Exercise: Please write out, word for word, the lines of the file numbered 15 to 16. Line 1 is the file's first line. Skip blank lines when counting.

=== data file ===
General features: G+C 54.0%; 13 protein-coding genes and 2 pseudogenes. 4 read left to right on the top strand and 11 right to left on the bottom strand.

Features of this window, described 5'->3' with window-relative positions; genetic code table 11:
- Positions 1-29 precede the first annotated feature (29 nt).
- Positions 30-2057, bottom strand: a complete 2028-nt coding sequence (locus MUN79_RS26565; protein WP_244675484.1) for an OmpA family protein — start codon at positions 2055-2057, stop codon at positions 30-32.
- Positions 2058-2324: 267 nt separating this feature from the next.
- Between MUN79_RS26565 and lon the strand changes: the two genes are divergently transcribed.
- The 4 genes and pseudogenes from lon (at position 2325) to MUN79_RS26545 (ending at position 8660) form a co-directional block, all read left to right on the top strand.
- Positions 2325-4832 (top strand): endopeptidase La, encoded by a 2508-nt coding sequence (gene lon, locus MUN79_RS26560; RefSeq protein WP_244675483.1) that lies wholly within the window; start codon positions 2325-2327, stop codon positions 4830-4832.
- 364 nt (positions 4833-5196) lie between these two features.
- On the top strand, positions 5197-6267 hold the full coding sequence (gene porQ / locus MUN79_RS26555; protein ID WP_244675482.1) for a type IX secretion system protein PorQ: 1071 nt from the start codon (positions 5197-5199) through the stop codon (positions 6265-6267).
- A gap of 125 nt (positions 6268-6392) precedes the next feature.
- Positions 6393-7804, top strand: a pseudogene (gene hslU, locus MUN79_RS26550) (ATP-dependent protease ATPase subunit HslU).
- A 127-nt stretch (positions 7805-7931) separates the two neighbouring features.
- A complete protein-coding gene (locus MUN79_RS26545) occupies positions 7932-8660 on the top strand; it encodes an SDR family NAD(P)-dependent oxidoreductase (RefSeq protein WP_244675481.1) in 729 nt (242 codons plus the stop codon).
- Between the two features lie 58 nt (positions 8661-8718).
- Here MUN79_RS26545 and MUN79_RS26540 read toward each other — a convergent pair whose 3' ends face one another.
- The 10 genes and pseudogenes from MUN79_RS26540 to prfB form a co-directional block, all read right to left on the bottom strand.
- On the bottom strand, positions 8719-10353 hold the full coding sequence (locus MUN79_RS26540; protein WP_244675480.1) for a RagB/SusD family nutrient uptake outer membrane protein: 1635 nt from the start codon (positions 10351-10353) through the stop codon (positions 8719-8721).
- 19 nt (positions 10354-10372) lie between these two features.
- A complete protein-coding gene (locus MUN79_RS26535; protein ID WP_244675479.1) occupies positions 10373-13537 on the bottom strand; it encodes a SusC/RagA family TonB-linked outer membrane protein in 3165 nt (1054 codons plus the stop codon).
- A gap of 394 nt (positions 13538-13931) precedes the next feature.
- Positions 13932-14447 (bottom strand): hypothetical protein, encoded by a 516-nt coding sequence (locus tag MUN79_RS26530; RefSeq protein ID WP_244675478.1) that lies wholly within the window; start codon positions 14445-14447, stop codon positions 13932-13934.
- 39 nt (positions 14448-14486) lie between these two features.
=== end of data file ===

- Between the two features lie 58 nt (positions 8661-8718).
- Here MUN79_RS26545 and MUN79_RS26540 read toward each other — a convergent pair whose 3' ends face one another.